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Lesson Plan, 2010
Lesson Plan on Atonement by Ian McEwan
The following lesson plan will refer to the novel Atonement by Ian McEwan and the movie of the same title directed by Joe Wright. The story is about a 13-year-old girl named Briony Tallis who has a vivid fantasy and one day sees her older sister Cecilia and Robbie Turner, the son of a family servant, at the fountain in front of the house. She does not understand what is going on between Cecilia and Robby, misinterprets the scene and a series of misunderstandings is set in motion that causes lasting repercussions for all of them. After the fountain scene, Briony reads a letter from Robby to Cecilia, that has a sexual overtone, and so she concludes that he must be a maniac. Then she sees Robbie and Cecilia in a dark corner of the family's library having sex, which disturbs her still more. When her cousin Lola is raped, Briony, under the influence of fear and disappointment, tells the police that it was Robby who committed the crime. Robby is immediately arrested. The actual rapist is a visitor to the estate who later marries Lola. Both hide behind the lie and Briony is left to atone for her sin.
I will generally refer to the novel’s key scenes (fountain scene, Robbie’s letter, library scene, scene in the wood, interrogation scene, Briony as an adult) and two movie trailers. The lesson is designed for the Oberstufe, more precisely for the 12th class (Leistungskurs) because the text is relatively long and the language is rather sophisticated. I would cover this topic in the second semester because it fits very well to the content of “Extreme Situations”, which covers the issues “love and happiness”, “initiation”, “fight for survival”, “tragic dilemma” and “the troubled mind” (Hessisches Kultusministerium 8) which are all contained in the novel.
The following teaching sequence takes up activities introduced in the presentation on Atonement- Teaching the Movie; however, it is not a reproduction of the presentation because here, the activities are designed for a double lesson. In the presentation, the activities have been shortly introduced but they have not been performed and concluded like in a real classroom situation.
The introduction of this teaching sequence, to which this lesson plan will refer particularly, will be the work with the movie trailer as a general introduction to the whole subject. The students will have read the whole novel during the Christmas holidays. At the beginning of the teaching sequence the term “trailer” is explained, then the students are asked to reconsider the book and think about key scenes they would include in the trailer of Atonement. The results are written on the black board. The students watch the movie trailer and then work in groups and use a worksheet to analyze and discuss the trailer. This activity lasts 30 to 40 minutes. Afterwards the students watch a second trailer for the same movie, take notes and discuss the differences between the trailers and their effects. This activity takes about 10 to 15 minutes. Afterwards the results of the group and the trailer are compared to see if the students focused on the same scenes as the filmmakers. The last thirty minutes of the teaching sequence deals with the opening scene of book and film. The students are asked to scan the first chapter of the book and, in a group discussion, the opening scene of the film is predicted. The results could be written on a transparency by the teacher so they can be compared with the opening scene in the next session. There is no time to compare the result and the actual opening scene. This will be done in the next session. This structure should establish the students’ interest and curiosity for the following session.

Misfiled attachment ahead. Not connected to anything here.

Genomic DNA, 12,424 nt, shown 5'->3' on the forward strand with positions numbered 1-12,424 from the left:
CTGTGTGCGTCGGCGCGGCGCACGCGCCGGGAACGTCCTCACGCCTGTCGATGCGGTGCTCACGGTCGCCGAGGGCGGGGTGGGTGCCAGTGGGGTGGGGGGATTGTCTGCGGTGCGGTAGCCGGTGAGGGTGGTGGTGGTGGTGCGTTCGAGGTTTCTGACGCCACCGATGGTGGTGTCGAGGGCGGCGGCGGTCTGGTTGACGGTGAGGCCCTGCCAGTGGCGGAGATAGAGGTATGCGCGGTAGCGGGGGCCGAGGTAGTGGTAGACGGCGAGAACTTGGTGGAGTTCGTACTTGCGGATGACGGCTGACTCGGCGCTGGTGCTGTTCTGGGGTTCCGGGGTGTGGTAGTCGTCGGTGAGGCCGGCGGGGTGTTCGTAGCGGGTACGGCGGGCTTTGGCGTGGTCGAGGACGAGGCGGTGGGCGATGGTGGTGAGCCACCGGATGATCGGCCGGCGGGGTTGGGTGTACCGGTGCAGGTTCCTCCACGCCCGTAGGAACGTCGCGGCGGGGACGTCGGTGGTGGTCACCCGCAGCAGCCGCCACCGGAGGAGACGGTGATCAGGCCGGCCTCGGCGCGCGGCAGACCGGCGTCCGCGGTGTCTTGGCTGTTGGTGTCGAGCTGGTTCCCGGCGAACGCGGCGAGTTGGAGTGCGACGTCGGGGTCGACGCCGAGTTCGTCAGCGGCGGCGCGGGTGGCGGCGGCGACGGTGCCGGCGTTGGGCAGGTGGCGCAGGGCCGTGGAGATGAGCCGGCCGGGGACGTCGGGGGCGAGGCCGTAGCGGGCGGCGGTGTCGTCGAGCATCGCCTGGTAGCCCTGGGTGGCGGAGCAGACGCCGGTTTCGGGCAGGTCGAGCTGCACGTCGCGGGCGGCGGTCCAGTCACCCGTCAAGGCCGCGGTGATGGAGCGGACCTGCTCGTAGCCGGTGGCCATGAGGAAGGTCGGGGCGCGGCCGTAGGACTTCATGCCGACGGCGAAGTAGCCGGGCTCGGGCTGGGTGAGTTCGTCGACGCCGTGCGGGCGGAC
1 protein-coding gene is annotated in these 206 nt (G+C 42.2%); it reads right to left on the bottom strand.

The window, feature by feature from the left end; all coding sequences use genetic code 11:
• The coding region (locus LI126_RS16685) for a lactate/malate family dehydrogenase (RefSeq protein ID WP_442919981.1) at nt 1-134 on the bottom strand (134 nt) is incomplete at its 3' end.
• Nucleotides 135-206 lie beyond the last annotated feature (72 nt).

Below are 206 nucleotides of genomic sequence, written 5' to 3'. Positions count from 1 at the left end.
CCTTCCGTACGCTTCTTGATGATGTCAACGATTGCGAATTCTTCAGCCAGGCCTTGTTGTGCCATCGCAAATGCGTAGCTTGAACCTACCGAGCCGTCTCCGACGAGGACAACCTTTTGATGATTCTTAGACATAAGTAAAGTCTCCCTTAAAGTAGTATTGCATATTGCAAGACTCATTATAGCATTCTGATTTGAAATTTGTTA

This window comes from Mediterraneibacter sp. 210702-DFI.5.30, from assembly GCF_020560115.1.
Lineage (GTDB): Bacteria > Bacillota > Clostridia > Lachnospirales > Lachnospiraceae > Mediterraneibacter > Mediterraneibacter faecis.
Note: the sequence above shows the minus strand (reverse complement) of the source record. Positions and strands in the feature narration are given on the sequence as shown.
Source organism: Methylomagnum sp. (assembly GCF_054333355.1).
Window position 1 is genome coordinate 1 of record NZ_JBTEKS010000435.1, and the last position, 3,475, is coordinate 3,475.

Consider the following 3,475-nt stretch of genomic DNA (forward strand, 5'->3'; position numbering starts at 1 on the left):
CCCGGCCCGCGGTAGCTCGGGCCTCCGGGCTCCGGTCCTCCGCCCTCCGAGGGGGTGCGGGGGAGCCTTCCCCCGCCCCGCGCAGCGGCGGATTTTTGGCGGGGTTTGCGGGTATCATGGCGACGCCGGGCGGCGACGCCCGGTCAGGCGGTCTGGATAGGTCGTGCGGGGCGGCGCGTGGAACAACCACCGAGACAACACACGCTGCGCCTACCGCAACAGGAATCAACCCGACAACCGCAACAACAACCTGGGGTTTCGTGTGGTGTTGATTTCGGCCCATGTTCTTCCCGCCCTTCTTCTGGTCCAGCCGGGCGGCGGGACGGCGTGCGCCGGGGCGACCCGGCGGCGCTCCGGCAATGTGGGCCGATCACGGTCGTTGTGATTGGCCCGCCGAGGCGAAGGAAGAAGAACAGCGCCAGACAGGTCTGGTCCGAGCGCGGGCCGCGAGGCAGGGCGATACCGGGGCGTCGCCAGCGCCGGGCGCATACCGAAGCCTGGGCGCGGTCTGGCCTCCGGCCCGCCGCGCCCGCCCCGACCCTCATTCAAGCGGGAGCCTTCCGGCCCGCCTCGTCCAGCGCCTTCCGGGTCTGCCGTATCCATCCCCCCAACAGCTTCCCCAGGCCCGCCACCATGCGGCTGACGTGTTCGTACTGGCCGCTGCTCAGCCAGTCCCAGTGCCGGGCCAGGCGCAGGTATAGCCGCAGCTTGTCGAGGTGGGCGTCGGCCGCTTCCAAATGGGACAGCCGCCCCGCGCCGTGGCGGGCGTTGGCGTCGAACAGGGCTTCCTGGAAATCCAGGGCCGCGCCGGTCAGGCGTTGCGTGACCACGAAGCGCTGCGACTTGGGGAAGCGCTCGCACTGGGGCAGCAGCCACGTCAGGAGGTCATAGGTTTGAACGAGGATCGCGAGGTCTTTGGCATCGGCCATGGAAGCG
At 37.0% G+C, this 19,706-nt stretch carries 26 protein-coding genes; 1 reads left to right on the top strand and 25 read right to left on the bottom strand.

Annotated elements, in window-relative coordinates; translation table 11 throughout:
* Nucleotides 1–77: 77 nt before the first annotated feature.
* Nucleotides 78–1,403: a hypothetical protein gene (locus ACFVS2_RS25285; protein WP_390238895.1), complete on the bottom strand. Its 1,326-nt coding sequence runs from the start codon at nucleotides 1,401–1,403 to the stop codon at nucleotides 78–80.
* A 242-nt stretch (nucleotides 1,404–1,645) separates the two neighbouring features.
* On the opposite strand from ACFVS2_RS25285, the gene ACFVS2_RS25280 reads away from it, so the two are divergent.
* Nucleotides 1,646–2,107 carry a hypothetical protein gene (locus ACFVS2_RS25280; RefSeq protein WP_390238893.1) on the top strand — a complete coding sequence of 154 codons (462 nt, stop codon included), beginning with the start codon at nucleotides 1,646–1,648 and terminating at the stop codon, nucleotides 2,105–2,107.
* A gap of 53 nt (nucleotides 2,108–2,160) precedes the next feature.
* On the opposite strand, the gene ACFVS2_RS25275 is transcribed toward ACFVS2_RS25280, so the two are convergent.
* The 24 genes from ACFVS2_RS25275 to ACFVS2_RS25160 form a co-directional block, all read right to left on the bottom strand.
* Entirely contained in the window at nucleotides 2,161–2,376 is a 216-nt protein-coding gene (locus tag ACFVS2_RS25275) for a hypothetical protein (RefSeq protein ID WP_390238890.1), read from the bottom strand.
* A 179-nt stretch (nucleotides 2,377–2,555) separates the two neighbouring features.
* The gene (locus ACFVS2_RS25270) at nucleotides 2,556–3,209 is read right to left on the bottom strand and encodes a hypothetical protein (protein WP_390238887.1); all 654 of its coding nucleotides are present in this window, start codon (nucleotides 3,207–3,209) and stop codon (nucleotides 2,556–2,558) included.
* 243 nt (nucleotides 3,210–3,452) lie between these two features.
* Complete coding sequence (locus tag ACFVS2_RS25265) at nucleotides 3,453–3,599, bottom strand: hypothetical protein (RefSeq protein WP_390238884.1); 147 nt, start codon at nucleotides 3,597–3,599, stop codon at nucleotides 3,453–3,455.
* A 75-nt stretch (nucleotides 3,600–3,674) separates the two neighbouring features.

First, the outline of the following double lesson, as explained above, is introduced to the students, so that everyone knows what to expect. The teacher asks the students what a trailer is and hopefully some of the students will know and explain to the class that a trailer is a “short, filmed advertisement for a new film” (Hildebrand 32) and that the “idea of a trailer is to summarize the film in two minutes of viewing time, and to indicate what makes the film it is advertising uniquely different from other films on the cinema circuit” (Hildebrand 32). After giving them this short definition of a trailer, the students are asked to reconsider the book and think about key scenes, they would include in a filmed advertisement for Atonement. The ideas are collected and written on the black board by the teacher. In this sequence the teacher gives the students short information about what a movie trailer is and for what it is useful and he or she initiates the students to think about key scenes. After the brainstorming, the work with the movie trailer is started. The introduction (explaining the outline of the session, define the term “trailer”, ask students for important key scenes they would include in a trailer) should not be longer than 15 minutes.
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